In many cases the tree can grow new scaffold branch from existing nearby shoots. It’s the gardeners job to select which shoot would make the best replacement. If you do all your pruning early, you greatly reduce the number of shoots available for growing the replacement branch.

You can however to do part of your pruning now and save the rest for later without losing any potentially valuable wood. Early March is a very good time to prune off all of the water sprouts that have grown from during the previous season.

Water sprouts are those thin branches that grow straight up from the main branches.

Water sprouts are those thin branches that grow straight up from the main branches.

During a severe ice storm, ice can add from ten to one hundred times the weight the weight that branches have to support. High winds make it even more hazardous for the trees. By removing water sprouts you drastically reduce the surface area for ice to collect, lightening the load that fruit trees branches have to bear. One quarter to one half inch of ice can cause small branches to begin breaking. Taking off the sprouts also reduces the amount of area for the wind to push against.

Water sprouts need to be pruned off eventually as a regular part of fruit tree pruning. They reduce much needed air circulation making conditions more conducive to diseases. With their rank growth, they also keep sunlight from reaching the fruiting parts of the tree.

During a normal year we can expect four or five days when ice accumulates and usually is not enough to do much damage. But every ten to twenty years or so we get a major ice event and that’s when trees get damaged.  By doing your fruit tree pruning in two stages you can buy yourself a little extra insurance against major tree damage.

Maybe you’ve seen pruning being done in large commercial orchards as early as February. They prune that early because of the sheer number of trees that need to be pruned and don’t have the time to go through the orchard twice.

Bob

February 27, 2018

Force shrubs and trees for early spring inside your home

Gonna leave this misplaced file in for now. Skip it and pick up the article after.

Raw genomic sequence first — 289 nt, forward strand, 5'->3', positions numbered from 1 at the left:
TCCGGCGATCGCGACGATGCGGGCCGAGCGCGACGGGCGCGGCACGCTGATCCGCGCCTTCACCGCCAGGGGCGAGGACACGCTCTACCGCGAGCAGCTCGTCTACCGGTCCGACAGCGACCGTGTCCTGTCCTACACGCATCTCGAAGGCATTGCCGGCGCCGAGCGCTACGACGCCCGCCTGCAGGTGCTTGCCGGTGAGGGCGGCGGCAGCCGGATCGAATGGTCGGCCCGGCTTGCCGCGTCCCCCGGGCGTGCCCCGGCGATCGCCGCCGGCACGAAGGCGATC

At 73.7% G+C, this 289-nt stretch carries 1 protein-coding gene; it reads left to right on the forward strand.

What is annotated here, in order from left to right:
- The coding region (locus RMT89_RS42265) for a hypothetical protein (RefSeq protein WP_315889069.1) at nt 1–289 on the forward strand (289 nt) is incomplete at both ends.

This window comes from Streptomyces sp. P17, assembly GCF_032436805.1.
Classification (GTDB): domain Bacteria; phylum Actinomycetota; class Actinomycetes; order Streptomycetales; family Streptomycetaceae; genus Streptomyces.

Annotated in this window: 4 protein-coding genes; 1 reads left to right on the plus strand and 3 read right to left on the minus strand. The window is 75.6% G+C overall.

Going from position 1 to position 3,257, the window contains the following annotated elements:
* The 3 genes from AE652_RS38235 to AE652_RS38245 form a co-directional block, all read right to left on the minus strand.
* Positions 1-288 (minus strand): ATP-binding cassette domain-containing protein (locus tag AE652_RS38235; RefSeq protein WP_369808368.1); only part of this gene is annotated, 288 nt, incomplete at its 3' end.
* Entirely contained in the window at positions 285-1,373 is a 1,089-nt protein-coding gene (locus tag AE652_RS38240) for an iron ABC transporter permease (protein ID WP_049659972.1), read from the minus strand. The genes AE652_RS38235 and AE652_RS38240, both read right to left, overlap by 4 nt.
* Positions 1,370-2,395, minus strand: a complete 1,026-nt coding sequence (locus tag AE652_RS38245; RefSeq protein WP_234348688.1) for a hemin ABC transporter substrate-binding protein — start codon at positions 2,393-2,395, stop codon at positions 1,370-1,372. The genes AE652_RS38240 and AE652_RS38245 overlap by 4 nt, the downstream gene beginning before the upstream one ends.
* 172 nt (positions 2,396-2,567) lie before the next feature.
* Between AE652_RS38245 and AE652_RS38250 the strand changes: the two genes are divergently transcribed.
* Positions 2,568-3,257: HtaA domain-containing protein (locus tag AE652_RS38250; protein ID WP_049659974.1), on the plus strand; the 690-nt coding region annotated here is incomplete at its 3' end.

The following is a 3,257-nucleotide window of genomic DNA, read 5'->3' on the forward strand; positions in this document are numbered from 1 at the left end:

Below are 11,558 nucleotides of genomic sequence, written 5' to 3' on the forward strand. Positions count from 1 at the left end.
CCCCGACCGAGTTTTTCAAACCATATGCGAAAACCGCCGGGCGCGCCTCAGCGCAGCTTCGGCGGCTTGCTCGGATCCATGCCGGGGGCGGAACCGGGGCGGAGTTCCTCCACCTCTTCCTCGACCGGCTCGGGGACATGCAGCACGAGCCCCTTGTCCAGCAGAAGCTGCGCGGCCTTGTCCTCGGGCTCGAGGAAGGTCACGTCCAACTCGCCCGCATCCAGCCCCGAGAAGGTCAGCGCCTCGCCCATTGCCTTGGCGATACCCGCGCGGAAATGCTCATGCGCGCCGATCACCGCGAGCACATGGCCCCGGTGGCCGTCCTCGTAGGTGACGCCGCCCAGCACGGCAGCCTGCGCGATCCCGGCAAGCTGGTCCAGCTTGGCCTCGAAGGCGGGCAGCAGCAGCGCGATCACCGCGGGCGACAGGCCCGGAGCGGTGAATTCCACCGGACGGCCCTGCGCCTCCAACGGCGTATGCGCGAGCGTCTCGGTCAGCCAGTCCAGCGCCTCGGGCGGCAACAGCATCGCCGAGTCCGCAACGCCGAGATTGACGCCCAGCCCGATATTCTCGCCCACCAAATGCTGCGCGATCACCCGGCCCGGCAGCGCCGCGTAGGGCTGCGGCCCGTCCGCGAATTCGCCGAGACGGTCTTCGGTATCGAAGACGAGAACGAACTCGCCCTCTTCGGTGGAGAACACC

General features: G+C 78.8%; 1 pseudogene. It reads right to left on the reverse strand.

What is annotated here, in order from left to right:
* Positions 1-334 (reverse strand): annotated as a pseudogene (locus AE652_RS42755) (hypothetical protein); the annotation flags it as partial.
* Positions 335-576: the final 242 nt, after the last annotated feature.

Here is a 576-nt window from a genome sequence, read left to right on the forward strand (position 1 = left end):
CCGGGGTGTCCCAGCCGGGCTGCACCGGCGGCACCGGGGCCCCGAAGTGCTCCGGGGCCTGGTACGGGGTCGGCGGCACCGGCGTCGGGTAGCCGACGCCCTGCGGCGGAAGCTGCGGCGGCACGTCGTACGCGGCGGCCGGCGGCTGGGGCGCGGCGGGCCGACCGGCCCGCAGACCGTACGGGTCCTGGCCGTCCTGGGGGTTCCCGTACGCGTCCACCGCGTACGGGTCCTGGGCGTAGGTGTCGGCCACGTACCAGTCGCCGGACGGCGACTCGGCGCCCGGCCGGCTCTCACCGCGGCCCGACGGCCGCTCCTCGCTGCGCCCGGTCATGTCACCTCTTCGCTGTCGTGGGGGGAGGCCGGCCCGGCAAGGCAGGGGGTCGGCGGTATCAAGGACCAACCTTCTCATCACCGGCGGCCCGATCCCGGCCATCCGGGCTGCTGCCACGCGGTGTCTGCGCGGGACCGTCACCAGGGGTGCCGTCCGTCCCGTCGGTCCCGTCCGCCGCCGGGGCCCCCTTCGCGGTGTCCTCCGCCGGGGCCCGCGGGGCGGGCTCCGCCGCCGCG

We still have plenty of winter left to go until spring arrives. In the meantime you can bring a little bit of spring early into your home by forcing shrub and tree branches into budding out of season.

The shrub everyone thinks of first is pussy willows with their irresistible silver, fuzzy buds. There are others that you can force into budding but you have to start now if you want results before spring. Some species of woody plants, such as forsythia, may take only a couple weeks to bloom while other plants may take a month or more.

Fruit trees like apple, cherry and pear can produce showy flowers. Others like maple tree branches are more subtle with their separate male and female flowers.

Magnolia buds may not blossom but will swell and provide you with some spring  color.

Magnolia buds may not blossom but will swell and provide you with some spring color.

Aspen and other poplar trees will often send out a pendulous spray of flowers that remind you of warm days ahead. Many other species will reward you with green leaves that have their own charm when viewed up close. Indoors, some leaves even have a faint spring-like fragrance that is lost in the great outdoors during their normal budding season.

Forcing branches is a great excuse to use your special flower vase that has been sitting empty or that rustic flower container. It’s fun to experiment with forcing different types of trees and shrubs. Here’s a list to help you get started: for flowers try forsythia, dogwood, pear, cherry, plum, quince, apple, crab apple, currants, maple and willow. For leaves: beech, poplar and roses.

It’s important to start early because of the time it takes for the branches to respond to being brought inside where it’s warm. Make sure to use sharp pruning shears to make nice clean cuts with no ragged edges. Change the water in your container from time to time to keep it fresh and free from algae.